Requested DocAlert: Early Treatment of MS: Eleven-Year Outcomes of the BENEFIT Trial

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Eleven-Year Outcomes in the Early Treatment of MS

Early treatment reduced long-term relapse rates.

The BENEFIT trial was a 2-year, randomized, placebo-controlled, multicenter, manufacturer-funded study to evaluate interferon β-1b (IFN) for the prevention of a second clinical relapse in patients with an initial demyelinating event and abnormal brain [magnetic] resonance imaging indicating possible multiple sclerosis (MS). Placebo recipients (delayed-treatment group) were provided the option to receive IFN open-label upon having a second clinical event or after completion of 2 years of follow-up. Of the original 468 randomized patients, 278 (59%) underwent regular assessments available for analyses. Of these, 167 had received early treatment and 111 had delayed treatment.

With early versus delayed treatment, a second clinical event occurred an average of 2.7 years later. Relapse rates were 19% lower in the early-treatment group, an effect that was sustained even after the delayed-treatment group started therapy. Only 25 patients converted to secondary progressive MS (SPMS) by 11 years, with a nonsignificant trend favoring early treatment (4.5% vs. 8.3%; P=0.5). Disability scores remained low and comparable between the groups, as were patient self-report and quality-of-life scores. An early, small (1 point out of 60) improvement in paced auditory serial addition test scores within the early treatment group was sustained throughout the 11 years (P=0.007).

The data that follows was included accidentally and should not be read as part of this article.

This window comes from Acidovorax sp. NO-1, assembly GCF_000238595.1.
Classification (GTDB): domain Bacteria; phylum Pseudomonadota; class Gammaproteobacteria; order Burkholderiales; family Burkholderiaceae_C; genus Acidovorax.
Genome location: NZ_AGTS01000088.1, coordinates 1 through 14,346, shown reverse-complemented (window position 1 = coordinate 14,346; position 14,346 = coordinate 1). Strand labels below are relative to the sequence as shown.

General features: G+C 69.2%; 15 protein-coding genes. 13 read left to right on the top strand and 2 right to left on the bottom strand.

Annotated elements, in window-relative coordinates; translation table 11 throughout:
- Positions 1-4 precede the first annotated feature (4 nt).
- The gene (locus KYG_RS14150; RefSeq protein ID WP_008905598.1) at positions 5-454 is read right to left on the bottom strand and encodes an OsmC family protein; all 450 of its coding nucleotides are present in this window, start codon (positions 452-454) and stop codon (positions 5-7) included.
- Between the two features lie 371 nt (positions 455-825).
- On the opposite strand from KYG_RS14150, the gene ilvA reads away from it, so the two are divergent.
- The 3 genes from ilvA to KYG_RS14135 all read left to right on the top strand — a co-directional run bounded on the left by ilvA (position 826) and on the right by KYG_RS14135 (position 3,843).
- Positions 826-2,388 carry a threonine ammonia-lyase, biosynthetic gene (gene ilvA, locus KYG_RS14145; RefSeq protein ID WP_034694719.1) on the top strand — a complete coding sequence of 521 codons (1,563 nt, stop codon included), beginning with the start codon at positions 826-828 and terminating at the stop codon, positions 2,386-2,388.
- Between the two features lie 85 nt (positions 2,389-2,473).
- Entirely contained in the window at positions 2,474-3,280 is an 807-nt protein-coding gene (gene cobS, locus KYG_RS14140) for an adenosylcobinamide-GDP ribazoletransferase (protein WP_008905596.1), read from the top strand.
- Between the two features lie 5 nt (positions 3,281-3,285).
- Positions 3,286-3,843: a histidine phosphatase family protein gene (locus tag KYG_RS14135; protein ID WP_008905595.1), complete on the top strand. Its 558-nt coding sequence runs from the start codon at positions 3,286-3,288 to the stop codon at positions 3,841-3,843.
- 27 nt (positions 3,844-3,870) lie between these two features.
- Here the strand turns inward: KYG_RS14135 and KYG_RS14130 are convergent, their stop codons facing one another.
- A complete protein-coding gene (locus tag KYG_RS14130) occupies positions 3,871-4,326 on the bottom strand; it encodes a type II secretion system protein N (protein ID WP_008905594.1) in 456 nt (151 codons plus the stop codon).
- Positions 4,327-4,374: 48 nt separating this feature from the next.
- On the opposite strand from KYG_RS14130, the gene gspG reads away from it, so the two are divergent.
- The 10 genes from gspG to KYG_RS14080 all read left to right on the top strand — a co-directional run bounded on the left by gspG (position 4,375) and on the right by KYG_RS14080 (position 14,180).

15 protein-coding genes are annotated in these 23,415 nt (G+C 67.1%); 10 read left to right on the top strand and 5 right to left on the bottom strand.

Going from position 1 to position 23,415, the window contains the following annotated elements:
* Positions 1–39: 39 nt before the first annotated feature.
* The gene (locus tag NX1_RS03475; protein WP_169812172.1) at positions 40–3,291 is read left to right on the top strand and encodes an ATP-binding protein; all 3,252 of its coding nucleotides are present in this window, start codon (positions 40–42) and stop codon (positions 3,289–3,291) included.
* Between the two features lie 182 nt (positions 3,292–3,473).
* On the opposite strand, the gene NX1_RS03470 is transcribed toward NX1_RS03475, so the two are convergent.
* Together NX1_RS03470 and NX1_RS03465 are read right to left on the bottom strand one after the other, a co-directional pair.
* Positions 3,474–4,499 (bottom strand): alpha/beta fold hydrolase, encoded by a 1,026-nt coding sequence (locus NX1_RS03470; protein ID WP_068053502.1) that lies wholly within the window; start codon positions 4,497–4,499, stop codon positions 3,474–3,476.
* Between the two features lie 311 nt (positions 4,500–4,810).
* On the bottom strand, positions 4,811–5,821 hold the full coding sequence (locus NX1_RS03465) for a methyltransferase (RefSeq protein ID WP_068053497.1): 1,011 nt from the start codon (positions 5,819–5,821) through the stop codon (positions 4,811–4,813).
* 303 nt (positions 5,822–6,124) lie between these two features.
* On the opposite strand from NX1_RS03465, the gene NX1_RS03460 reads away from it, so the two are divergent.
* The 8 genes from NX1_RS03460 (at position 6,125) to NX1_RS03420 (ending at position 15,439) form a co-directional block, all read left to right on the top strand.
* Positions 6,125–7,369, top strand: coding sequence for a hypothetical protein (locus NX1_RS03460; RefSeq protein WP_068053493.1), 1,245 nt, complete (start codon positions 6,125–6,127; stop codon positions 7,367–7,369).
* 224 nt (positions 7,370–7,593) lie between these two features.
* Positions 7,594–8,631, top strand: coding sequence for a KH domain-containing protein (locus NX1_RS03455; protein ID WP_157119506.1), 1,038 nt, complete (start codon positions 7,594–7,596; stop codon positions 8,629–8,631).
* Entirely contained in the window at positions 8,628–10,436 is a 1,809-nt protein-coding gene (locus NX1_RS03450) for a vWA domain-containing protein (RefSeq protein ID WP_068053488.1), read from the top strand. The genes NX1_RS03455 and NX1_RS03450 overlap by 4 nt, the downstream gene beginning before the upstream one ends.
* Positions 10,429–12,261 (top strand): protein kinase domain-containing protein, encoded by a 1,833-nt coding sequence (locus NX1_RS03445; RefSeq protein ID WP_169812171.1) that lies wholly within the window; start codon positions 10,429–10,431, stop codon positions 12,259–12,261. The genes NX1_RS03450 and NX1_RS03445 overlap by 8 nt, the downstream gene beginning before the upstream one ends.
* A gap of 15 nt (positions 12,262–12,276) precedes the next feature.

Early use of IFN was associated with improved relapse rates compared with delayed treatment in this follow-up of the BENEFIT trial. Even after the delayed-treatment group started, the difference persisted for 7 of the 9 years of follow-up. Other trials of clinically isolated syndrome showed a similar effect with early treatment, which may be due to early reduction and alteration of inflammatory parameters. Caveats include the open-label design and incomplete ascertainment in this study. However, the progression of MS in this [millennium], when treated early, appears to be considerably more favorable than suggested by historic epidemiologic studies. Rates of conversion to SPMS were low among both groups, and <10% required a cane to ambulate by 11 years.

Robert T. Naismith, MD reviewing Kappos L et al. Neurology 2016 Aug 10.

Dr. Naismith has received a consulting honorarium from the manufacturer of interferon β-1b.


Kappos L et al. The 11-year long-term follow-up study from the randomized BENEFIT CIS trial. Neurology 2016 Aug 10; [e-pub].
[Free full-text Neurology article PDF | PubMed® abstract]

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